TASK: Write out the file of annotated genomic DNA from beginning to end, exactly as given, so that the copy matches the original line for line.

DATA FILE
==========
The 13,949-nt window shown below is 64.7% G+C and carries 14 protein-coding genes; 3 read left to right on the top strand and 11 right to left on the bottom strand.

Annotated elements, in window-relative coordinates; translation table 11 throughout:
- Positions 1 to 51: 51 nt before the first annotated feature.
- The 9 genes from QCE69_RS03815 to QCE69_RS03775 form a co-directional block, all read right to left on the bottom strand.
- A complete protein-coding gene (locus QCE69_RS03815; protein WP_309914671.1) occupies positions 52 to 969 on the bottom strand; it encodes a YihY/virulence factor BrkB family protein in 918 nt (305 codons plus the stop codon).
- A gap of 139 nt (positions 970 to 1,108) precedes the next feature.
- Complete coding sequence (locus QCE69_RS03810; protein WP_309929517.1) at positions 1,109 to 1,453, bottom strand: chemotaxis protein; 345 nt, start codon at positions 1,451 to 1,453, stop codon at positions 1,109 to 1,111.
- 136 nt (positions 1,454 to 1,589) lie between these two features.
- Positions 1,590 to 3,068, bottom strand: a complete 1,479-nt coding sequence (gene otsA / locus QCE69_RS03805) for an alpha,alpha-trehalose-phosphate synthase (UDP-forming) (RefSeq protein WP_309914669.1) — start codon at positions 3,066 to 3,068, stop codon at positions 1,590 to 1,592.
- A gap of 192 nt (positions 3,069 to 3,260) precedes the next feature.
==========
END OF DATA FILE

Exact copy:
The 13,949-nt window shown below is 64.7% G+C and carries 14 protein-coding genes; 3 read left to right on the top strand and 11 right to left on the bottom strand.

Annotated elements, in window-relative coordinates; translation table 11 throughout:
- Positions 1 to 51: 51 nt before the first annotated feature.
- The 9 genes from QCE69_RS03815 to QCE69_RS03775 form a co-directional block, all read right to left on the bottom strand.
- A complete protein-coding gene (locus QCE69_RS03815; protein WP_309914671.1) occupies positions 52 to 969 on the bottom strand; it encodes a YihY/virulence factor BrkB family protein in 918 nt (305 codons plus the stop codon).
- A gap of 139 nt (positions 970 to 1,108) precedes the next feature.
- Complete coding sequence (locus QCE69_RS03810; protein WP_309929517.1) at positions 1,109 to 1,453, bottom strand: chemotaxis protein; 345 nt, start codon at positions 1,451 to 1,453, stop codon at positions 1,109 to 1,111.
- 136 nt (positions 1,454 to 1,589) lie between these two features.
- Positions 1,590 to 3,068, bottom strand: a complete 1,479-nt coding sequence (gene otsA / locus QCE69_RS03805) for an alpha,alpha-trehalose-phosphate synthase (UDP-forming) (RefSeq protein WP_309914669.1) — start codon at positions 3,066 to 3,068, stop codon at positions 1,590 to 1,592.
- A gap of 192 nt (positions 3,069 to 3,260) precedes the next feature.